Monday, June 30, 2008

The Process.....

I decided I would take my camera to the lab, and show you the process of making a bowl!

First, you start out with a ball of clay. Throw it down on your wheel, and squish it down on the sides so it has a good seal to the wheel head.

Then you center it. You do this by using your body weigh to push the clay up into a cone and smash it back down again. Lot's of water is used in this so your hands can slide easily over the clay. You can tell it's centered when your hand doesn't move back and forth on the clay. If you've ever seen a wood lathe work, it's sort of the same concept.

This is obviously a bigger piece of clay, but it's all centered the same. To start making a bowl, I slowly work the centered clay down into a flattened dome, approximately the size I want the base of the bowl.

From there, I open up a hole in the center of the dome and move the clay from the center out; leaving a 1/4'' to a 1/2'' thickness on bottom.

Then, using either a wet sponge, or my right knuckle I pull the walls of clay up into a cylinder, making the walls about a 1/2'' thick.

Then I start to shape the cylinder into a bowl. I continue to pull the walls up and out until the shape and thickness is how I like it. I like to leave the lip edge a little thicker, because there's more stress put on that edge throughout the life of the bowl. And...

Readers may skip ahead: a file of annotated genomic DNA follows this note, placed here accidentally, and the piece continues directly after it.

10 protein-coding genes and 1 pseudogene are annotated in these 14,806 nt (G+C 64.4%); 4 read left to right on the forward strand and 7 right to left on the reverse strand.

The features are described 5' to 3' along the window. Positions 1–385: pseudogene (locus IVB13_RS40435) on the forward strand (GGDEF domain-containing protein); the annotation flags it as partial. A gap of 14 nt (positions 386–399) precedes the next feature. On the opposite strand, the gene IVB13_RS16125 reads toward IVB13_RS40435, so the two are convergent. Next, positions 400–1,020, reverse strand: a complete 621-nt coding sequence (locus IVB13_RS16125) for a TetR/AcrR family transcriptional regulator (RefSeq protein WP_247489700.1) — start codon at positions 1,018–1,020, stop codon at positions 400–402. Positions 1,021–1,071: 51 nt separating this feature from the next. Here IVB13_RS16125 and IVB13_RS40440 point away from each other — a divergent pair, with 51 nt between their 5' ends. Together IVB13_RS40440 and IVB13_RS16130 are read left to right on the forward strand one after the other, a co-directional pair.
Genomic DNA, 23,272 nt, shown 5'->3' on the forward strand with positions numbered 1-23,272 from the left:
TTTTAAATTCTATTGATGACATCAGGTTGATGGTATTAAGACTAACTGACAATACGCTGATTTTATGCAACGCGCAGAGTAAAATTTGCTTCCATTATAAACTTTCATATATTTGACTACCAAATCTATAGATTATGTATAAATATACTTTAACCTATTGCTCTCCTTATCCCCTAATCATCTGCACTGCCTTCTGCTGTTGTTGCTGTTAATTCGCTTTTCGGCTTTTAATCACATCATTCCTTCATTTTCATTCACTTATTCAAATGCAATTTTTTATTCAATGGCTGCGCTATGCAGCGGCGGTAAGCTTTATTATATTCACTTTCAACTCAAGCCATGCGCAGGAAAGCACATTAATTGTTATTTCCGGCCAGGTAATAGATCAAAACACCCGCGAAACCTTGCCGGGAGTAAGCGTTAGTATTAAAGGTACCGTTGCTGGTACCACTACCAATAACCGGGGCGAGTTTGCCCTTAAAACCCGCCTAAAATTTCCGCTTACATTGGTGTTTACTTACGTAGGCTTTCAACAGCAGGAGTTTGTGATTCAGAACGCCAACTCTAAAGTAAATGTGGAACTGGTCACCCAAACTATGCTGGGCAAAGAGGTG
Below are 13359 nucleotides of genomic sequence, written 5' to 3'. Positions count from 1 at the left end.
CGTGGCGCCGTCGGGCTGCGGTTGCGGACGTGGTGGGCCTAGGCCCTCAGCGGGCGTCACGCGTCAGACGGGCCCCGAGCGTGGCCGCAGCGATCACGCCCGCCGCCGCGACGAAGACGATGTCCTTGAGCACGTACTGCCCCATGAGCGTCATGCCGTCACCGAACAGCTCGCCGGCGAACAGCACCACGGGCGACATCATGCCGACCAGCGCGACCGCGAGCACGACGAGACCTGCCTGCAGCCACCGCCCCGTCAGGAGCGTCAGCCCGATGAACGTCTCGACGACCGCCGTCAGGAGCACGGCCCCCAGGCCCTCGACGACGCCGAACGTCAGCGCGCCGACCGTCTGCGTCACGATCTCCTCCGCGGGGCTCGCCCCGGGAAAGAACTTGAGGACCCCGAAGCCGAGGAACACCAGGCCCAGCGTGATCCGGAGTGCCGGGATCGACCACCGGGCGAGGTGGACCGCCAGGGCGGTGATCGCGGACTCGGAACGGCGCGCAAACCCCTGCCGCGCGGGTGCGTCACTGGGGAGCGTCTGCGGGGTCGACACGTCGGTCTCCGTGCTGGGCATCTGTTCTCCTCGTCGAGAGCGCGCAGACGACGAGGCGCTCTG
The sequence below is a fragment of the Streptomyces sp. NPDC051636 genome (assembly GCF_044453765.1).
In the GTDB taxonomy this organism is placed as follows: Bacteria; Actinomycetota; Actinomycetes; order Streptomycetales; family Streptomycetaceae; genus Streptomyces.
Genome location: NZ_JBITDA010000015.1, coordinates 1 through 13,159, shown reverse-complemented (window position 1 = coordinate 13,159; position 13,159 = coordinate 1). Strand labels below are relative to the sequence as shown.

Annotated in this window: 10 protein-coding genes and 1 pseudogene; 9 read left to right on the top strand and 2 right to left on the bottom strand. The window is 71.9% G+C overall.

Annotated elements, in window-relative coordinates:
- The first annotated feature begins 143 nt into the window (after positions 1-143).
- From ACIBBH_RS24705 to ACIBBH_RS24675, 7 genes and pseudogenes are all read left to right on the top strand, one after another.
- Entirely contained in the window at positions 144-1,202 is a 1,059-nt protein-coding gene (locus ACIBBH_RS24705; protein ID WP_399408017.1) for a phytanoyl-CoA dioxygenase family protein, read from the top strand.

Tada!! After a few last touches, the bowl is the right shape and size! From here I cover the bowl in a plastic bag for a day or two, and slowly let it dry half way out.

In the next post, I'll show how I trim an attractive and functional foot on the bottom of the bowl.

Until next time,

Monday, June 23, 2008

These are a Few of my Favorite Things...

As promised, I've gathered up some pictures of pottery that I've made in the past year or so. The earlier stuff, such as 20 pound bowls, 15 pound mugs that only hold 2 ounces of water, and other unusable things I didn't ever take pictures of because I either gave them away as gifts, threw them at walls, or attempted to blow them to smithereens at the gun range (fortunately for them, I'm a lousy aim).

This particular item was nicknamed "The Monstrosity", for obvious reasons. It was an experiment really, but ended up being a really neat and original planter. The Dean of Arts at the college bought it and put it in his office, which makes me feel really good about it.

This is by far my favorite piece. It's a vegetable steamer! You put your veggies in the pot and then rest the entire pot over a pan of water and put the lid on so the steam from the water goes up through that hole in the middle and steams your veggies perfectly. It sold almost immediately, which makes me sad that the other one I made that was tan and sage green, had a slight incident, and ended up breaking. It was a tragedy.

This next picture is a bad one, so ignore my fingers holding it up, and the dog toy in the back.
This plate was supposed to have others to match it, but I never got around to it. Maybe I'll make a complete set one day - until then, this is my only plate that hasn't sold.